We took a taxi one morning out to the Museum of Ethnology, so we could learn more about the ethnic minorities in the country before we went to Sa Pa to visit the hilltribes. The museum was really well put together, with great descriptions of the different ethnic groups. They also had a fascinating temporary exhibition on what it was like to live under the Communist rationing system. People stood in line for hours, starting at 2:00 or 3:00 in the morning, just to get their portion of (usually moldy) rice–before the supply ran out. During this time items like a new pair of shoes or a doll were such rarities that those fortunate enough to have one would not use it, but keep it safe in a drawer.

Word of caution: when visiting Hanoi, be on the lookout for taxis with rigged meters. Our taxi ride the full 6 km to the museum cost 50,000 VND. On our taxi ride back, we were less than a kilometer from the museum, when I noticed the meter already read 20,000–and was ticking away, climbing fast. We told the taxi driver something wasn’t right and pointed to the meter, but he didn’t seem to care. So we made him pull over and just let us out there. We easily found another taxi to take us the rest of the way back to the city–at the correct price! We’re not sure how to tell which taxis are ok and which meters have been rigged, but we knew that “CP Taxi” was a company we could trust, so from that experience on, we would ride only in CP taxis…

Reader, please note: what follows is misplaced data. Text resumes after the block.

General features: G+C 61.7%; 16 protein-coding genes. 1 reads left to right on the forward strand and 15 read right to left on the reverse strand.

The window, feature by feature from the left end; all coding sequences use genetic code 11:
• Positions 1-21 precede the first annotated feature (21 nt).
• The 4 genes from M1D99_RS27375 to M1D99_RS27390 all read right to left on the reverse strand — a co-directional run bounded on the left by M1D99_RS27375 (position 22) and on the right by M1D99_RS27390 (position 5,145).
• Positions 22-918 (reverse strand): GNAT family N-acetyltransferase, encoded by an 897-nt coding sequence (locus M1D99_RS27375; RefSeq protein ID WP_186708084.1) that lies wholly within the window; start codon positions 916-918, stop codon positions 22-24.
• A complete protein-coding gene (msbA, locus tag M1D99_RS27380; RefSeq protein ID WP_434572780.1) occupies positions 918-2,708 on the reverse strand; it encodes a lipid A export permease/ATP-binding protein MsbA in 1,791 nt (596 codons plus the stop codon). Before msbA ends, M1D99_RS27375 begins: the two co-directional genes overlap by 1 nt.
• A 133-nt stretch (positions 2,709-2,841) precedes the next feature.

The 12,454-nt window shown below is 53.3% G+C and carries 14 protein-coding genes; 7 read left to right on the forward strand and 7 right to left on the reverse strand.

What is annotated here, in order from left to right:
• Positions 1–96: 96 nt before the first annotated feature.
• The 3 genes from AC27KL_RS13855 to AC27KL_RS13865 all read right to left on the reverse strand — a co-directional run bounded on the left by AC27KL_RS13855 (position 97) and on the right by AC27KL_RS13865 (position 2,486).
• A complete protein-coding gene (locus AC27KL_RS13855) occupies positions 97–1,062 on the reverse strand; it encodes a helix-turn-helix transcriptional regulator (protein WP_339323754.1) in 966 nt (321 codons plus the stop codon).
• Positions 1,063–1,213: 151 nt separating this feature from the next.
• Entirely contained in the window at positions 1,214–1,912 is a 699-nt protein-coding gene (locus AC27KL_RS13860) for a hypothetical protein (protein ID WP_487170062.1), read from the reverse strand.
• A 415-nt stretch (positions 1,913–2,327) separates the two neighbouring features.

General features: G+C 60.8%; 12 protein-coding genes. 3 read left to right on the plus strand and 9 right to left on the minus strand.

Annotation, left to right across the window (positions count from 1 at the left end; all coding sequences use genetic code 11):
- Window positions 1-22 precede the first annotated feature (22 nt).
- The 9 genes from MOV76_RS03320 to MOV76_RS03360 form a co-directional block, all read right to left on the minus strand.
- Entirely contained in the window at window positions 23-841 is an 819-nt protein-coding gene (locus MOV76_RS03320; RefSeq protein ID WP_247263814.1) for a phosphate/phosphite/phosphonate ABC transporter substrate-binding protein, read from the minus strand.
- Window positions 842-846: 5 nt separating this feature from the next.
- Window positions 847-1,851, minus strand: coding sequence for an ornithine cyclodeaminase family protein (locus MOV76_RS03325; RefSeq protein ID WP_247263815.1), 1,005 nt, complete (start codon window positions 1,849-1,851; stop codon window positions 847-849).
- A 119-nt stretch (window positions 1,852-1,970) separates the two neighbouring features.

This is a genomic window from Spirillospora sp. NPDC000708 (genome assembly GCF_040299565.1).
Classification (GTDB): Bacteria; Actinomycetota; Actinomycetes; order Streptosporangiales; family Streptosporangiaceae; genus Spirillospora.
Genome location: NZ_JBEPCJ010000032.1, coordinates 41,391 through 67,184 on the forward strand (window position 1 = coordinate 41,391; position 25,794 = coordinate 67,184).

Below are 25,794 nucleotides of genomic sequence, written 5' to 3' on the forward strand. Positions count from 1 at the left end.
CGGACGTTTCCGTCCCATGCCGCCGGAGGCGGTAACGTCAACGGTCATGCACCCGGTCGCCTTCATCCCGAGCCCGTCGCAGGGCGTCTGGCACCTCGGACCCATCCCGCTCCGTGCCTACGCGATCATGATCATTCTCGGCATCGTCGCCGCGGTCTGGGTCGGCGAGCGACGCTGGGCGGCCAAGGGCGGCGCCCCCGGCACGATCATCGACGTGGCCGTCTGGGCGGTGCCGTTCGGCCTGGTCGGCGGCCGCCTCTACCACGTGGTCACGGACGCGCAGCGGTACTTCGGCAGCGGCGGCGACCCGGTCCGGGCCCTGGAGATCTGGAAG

We also visited the Museum of Fine Arts, which had a collection of reasonably interesting Vietnamese paintings and other works. The museum was unfortunately organized and did not provide hardly any explanations of the works, so we did not appreciate our visit as much as we could have.

We were in the neighborhood, so we decided to visit the Temple of Literature–and we were really glad we did. It was probably our favorite site in all of Hanoi. The Chinese influenced architecture was quite beautiful and the temple very well maintained. It is Vietnam’s oldest institution of higher education, dating from the 11th century. The temple is dedicated to Confucius and educated Mandarins (high court officials) for 700 years. I had been reading a wonderful book on a family’s history in Vietnam, “Sacred Willow,” and the family consisted of a long line of Mandarin officials–so it was especially interesting to visit this site in that light.

We also spent one morning on a “walking tour” of the Old Quarter of Hanoi. The area is still quite well preserved. The houses and shops once operated in a cooperative system, with guilds working together to transport merchandise from outlying villages. While “silver street” and “paper street” don’t still specialize in silver and paper respectively, there definitely still are pockets of merchandise. You’ll still find entire streets devoted to motorcycle parts, bamboo poles, or even shoes or knock off bags!